Gil Provides Relief Depth After Years of Work
Matt Travis | On 08, Jul 2013
When you look at a shortstop, it is not often you would think about how well that player could do as a pitcher. Shortstop however was exactly where Jerry Gil started his long and unique journey to this point of being the dominant middle relief pitcher he has become for the Columbus Clippers this season. During his first season as a member of the Clippers, Gil has a 4.24 ERA, while posting 40 strikeouts and only 40 hits and 27 walks in 46.2 innings pitched. During his most recent stretch of five games, Gil has thrown five straight scoreless outings, allowing only two hits and a single walk over nine and a third innings.
“I have felt way better throwing my breaking pitch and feel faster with my fastball during my most recent games,” Gil said. “I have found a great comfort zone on the mound. I can control at bats with my fastball, throw in my breaking balls to balance and have done better with all my pitches.”
Gil has recently become a key piece of the Clippers bullpen but it has been quite a ride for him to reach this point. Gil signed with the Arizona Diamondbacks in 1999 as a shortstop out of the Dominican Republic. From 1999 through 2006 he played shortstop in the Diamondbacks minor league system, making a brief few starts in the majors during 2004. In 2006 Gil made his first change of position, a shift to becoming a utility player in the outfield, playing all three positions, a spot where he was his strong arm throwing fly balls back to infielders from the outfield. During the 2006 season, Gil was traded to the Cincinnati Reds, where he continued to play outfield. During his time as a position player, Gil was injured fairly often, including an elbow injury that caused him to have Tommy Johns surgery and miss the entire 2007 season
“As much as I loved playing as a position player, the injuries were wearing me down,” Gil said. “I just said to myself, ‘I gotta try something different.’ I knew I could throw and had a strong arm so we decided that I could try and be a pitcher. At the beginning it was really hard, and very different, but now I am used to it and really do love it now.”
Starting in 2008 Gil started to transition over to being a pitcher for the Reds organization. After settling in and feeling comfortable as a pitcher, Gil became a closer in the Reds minor league system in 2011 and kept that role in 2012 when he played with the Toronto Blue Jays minor league teams.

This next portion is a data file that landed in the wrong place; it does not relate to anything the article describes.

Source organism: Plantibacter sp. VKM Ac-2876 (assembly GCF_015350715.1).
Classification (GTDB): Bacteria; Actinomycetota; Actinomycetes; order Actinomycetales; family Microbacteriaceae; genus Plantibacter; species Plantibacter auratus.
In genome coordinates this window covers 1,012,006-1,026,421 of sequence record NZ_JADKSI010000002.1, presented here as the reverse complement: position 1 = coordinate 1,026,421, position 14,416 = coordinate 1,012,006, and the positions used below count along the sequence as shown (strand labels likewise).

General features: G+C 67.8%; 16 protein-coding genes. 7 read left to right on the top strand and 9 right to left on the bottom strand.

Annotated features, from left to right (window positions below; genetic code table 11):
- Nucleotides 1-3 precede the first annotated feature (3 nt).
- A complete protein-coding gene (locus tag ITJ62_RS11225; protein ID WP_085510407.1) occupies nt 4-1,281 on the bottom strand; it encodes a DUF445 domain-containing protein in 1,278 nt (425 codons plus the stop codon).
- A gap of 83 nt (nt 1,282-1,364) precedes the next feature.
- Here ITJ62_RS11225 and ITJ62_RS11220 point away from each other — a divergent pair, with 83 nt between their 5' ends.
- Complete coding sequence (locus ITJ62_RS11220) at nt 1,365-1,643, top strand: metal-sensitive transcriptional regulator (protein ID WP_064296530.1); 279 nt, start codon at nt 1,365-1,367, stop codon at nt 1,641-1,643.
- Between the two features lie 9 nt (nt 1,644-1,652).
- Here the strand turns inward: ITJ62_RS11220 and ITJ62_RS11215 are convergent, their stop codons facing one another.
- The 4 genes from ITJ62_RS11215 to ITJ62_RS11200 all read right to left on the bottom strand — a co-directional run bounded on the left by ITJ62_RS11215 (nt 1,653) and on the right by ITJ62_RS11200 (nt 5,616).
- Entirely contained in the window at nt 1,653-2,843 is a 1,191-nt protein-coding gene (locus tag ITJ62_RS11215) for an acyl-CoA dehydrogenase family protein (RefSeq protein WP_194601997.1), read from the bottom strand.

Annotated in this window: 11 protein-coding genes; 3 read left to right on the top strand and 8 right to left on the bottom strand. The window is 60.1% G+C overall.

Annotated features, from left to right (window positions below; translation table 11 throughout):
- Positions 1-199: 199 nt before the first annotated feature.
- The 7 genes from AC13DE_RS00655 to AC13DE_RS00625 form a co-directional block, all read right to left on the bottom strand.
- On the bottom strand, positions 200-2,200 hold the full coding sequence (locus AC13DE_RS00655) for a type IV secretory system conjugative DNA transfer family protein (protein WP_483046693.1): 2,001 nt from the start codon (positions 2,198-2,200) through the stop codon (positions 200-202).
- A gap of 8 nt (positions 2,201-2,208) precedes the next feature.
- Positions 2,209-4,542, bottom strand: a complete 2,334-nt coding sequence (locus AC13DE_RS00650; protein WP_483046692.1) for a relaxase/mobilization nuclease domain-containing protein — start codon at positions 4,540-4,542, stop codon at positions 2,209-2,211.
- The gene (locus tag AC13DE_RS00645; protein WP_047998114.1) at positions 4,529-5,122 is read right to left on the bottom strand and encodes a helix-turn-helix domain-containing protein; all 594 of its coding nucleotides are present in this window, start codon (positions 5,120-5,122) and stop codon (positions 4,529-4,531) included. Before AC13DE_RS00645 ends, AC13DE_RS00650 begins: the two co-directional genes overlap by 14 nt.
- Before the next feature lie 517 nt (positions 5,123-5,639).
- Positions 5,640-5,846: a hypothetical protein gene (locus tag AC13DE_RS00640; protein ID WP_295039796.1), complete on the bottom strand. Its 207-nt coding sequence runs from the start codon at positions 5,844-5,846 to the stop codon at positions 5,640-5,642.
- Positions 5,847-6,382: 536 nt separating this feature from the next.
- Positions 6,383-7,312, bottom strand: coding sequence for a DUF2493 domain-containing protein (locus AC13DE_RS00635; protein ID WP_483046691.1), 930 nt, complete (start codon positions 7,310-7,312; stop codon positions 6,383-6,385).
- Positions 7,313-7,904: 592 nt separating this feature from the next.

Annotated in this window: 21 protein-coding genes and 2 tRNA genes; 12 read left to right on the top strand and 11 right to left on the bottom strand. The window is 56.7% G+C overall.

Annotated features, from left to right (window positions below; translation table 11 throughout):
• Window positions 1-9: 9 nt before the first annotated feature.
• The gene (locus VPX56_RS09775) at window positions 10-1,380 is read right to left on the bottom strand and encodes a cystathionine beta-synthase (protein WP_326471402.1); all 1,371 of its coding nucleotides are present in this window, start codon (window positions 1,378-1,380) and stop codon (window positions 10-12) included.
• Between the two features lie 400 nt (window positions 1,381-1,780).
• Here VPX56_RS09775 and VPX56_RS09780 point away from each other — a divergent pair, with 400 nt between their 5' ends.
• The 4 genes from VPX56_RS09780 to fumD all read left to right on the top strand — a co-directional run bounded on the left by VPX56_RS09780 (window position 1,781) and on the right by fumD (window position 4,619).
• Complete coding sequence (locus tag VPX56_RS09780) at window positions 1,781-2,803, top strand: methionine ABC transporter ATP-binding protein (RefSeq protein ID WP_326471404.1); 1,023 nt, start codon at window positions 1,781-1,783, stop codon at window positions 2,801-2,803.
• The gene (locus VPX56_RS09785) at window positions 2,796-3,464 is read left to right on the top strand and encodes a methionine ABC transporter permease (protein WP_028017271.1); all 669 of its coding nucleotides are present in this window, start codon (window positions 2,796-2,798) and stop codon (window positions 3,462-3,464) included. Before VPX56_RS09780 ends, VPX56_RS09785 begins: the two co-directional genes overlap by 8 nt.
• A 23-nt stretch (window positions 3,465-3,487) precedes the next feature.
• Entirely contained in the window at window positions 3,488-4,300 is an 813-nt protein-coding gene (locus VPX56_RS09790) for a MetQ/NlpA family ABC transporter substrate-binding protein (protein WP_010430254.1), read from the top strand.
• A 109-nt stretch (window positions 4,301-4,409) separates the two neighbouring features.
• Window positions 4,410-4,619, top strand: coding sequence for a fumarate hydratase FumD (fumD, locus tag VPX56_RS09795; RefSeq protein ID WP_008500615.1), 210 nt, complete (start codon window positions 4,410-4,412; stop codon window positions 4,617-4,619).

When he signed with the Indians to play for the Clippers in 2013, the changes were not over for Gil. Gil was coming to a team with a very talented closer already in place in Preston Guilmet so he was moved into a middle reliever role. This shift meant a new mindset and new type of pitching that Gil was not accustomed to.
“In the start of the season it was weird as I have been throwing only one inning per game the last two seasons,” Gil said. “This season I am now throwing two or three inning per game. I am getting used to it and feel much more into my role. Now I am okay with more pitches in a game and the results are coming along too.”
Gil’s stats over the season have shown improvement as he settles into his new role. Over his 10 most recent games, Gil has had three games when he was perfect and four more games when he only allowed a single hit, with his worst outing being just four hits over two innings. Gil also has a streak of ten straight games with at least one strikeout dating back to May 29. During that time, Gil has struck out 18 of the 72 batters he has faced (24.3%) while only walking four batters (5.5%).
Overall Gil is a pitcher who is most likely past the age of being declared a true prospect, as he is currently 30 years old, but that does not mean that he could not help the Tribe bullpen this season. As he has shown in the past, Gil is the type of player able to quickly adapt and thrive in whatever situation he is thrown into. He has the velocity to be a major league pitcher, with a fastball reaching as high as 97 mph, along with breaking balls that are in the mid 80 mph range. Most importantly is the fact that Gil has the right attitude moving forward in the Indians organization.
“So far I have felt nothing but support during my time here in the Indians organization and as a Clipper,” Gil said. “All the coaches and staff have been more then helpful and tell you what you need to hear. Their support makes me want to go out and help this team win.”
Overall, Jerry Gil has had quite a unique journey through professional baseball to get to this point with the Clippers. Gil has played shortstop, outfield, closing and relief pitching, while playing for multiple teams in four team’s minor league systems. What has remained constant is Gil’s passion, his strong arm, love of the sport and ability to do whatever is best for the team he is playing for.